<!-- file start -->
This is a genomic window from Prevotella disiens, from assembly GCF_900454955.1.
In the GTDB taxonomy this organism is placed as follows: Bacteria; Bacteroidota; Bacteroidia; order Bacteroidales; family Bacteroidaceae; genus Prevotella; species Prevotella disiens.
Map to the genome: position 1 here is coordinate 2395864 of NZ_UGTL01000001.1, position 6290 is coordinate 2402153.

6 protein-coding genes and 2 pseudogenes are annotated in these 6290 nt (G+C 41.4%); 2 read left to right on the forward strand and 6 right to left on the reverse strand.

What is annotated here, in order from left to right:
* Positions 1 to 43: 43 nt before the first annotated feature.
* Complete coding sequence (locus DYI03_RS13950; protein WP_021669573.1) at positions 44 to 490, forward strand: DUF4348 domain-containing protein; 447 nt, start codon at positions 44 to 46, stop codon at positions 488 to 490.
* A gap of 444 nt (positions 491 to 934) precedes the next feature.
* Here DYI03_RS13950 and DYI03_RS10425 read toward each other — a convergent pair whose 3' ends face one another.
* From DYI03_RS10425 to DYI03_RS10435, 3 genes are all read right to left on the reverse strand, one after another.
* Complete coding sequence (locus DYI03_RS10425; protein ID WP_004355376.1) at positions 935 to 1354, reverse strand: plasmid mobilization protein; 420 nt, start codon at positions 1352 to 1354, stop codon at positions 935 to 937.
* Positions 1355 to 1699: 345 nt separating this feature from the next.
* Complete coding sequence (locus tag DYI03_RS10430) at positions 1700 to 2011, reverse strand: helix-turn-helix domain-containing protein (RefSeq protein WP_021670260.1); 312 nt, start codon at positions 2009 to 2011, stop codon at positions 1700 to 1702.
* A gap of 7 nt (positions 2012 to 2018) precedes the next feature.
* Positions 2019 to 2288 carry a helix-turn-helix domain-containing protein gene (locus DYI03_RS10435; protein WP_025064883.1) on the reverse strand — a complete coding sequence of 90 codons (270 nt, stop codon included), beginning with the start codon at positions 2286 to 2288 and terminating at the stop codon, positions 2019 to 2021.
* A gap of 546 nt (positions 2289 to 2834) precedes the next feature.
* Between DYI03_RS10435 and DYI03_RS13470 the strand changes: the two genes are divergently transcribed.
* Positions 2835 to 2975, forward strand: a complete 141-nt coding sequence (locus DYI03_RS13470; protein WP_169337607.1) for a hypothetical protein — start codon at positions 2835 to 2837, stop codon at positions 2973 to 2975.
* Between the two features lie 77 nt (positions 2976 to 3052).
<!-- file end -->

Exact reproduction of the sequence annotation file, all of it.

This is a genomic window from Prevotella disiens, from assembly GCF_900454955.1.
In the GTDB taxonomy this organism is placed as follows: Bacteria; Bacteroidota; Bacteroidia; order Bacteroidales; family Bacteroidaceae; genus Prevotella; species Prevotella disiens.
Map to the genome: position 1 here is coordinate 2395864 of NZ_UGTL01000001.1, position 6290 is coordinate 2402153.

6 protein-coding genes and 2 pseudogenes are annotated in these 6290 nt (G+C 41.4%); 2 read left to right on the forward strand and 6 right to left on the reverse strand.

What is annotated here, in order from left to right:
* Positions 1 to 43: 43 nt before the first annotated feature.
* Complete coding sequence (locus DYI03_RS13950; protein WP_021669573.1) at positions 44 to 490, forward strand: DUF4348 domain-containing protein; 447 nt, start codon at positions 44 to 46, stop codon at positions 488 to 490.
* A gap of 444 nt (positions 491 to 934) precedes the next feature.
* Here DYI03_RS13950 and DYI03_RS10425 read toward each other — a convergent pair whose 3' ends face one another.
* From DYI03_RS10425 to DYI03_RS10435, 3 genes are all read right to left on the reverse strand, one after another.
* Complete coding sequence (locus DYI03_RS10425; protein ID WP_004355376.1) at positions 935 to 1354, reverse strand: plasmid mobilization protein; 420 nt, start codon at positions 1352 to 1354, stop codon at positions 935 to 937.
* Positions 1355 to 1699: 345 nt separating this feature from the next.
* Complete coding sequence (locus tag DYI03_RS10430) at positions 1700 to 2011, reverse strand: helix-turn-helix domain-containing protein (RefSeq protein WP_021670260.1); 312 nt, start codon at positions 2009 to 2011, stop codon at positions 1700 to 1702.
* A gap of 7 nt (positions 2012 to 2018) precedes the next feature.
* Positions 2019 to 2288 carry a helix-turn-helix domain-containing protein gene (locus DYI03_RS10435; protein WP_025064883.1) on the reverse strand — a complete coding sequence of 90 codons (270 nt, stop codon included), beginning with the start codon at positions 2286 to 2288 and terminating at the stop codon, positions 2019 to 2021.
* A gap of 546 nt (positions 2289 to 2834) precedes the next feature.
* Between DYI03_RS10435 and DYI03_RS13470 the strand changes: the two genes are divergently transcribed.
* Positions 2835 to 2975, forward strand: a complete 141-nt coding sequence (locus DYI03_RS13470; protein WP_169337607.1) for a hypothetical protein — start codon at positions 2835 to 2837, stop codon at positions 2973 to 2975.
* Between the two features lie 77 nt (positions 2976 to 3052).